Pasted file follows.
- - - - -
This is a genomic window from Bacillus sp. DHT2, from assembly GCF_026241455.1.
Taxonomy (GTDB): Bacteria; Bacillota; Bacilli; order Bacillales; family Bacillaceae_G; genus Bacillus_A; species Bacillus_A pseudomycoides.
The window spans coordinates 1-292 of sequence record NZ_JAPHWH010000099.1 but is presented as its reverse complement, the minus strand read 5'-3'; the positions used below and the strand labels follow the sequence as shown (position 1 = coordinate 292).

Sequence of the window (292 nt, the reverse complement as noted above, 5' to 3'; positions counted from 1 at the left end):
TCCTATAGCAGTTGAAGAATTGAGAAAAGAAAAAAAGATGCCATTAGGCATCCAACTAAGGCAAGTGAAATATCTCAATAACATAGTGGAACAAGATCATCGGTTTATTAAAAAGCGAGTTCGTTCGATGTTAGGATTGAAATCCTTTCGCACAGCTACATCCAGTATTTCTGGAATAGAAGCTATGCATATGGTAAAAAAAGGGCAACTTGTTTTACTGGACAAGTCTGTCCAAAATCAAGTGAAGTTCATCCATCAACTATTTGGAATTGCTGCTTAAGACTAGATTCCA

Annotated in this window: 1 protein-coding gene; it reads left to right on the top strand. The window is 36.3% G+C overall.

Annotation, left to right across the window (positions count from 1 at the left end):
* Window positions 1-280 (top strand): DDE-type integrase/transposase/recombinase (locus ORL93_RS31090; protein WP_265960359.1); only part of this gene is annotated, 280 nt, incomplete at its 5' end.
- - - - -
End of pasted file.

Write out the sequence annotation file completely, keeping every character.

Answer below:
This is a genomic window from Bacillus sp. DHT2, from assembly GCF_026241455.1.
Taxonomy (GTDB): Bacteria; Bacillota; Bacilli; order Bacillales; family Bacillaceae_G; genus Bacillus_A; species Bacillus_A pseudomycoides.
The window spans coordinates 1-292 of sequence record NZ_JAPHWH010000099.1 but is presented as its reverse complement, the minus strand read 5'-3'; the positions used below and the strand labels follow the sequence as shown (position 1 = coordinate 292).

Sequence of the window (292 nt, the reverse complement as noted above, 5' to 3'; positions counted from 1 at the left end):
TCCTATAGCAGTTGAAGAATTGAGAAAAGAAAAAAAGATGCCATTAGGCATCCAACTAAGGCAAGTGAAATATCTCAATAACATAGTGGAACAAGATCATCGGTTTATTAAAAAGCGAGTTCGTTCGATGTTAGGATTGAAATCCTTTCGCACAGCTACATCCAGTATTTCTGGAATAGAAGCTATGCATATGGTAAAAAAAGGGCAACTTGTTTTACTGGACAAGTCTGTCCAAAATCAAGTGAAGTTCATCCATCAACTATTTGGAATTGCTGCTTAAGACTAGATTCCA

Annotated in this window: 1 protein-coding gene; it reads left to right on the top strand. The window is 36.3% G+C overall.

Annotation, left to right across the window (positions count from 1 at the left end):
* Window positions 1-280 (top strand): DDE-type integrase/transposase/recombinase (locus ORL93_RS31090; protein WP_265960359.1); only part of this gene is annotated, 280 nt, incomplete at its 5' end.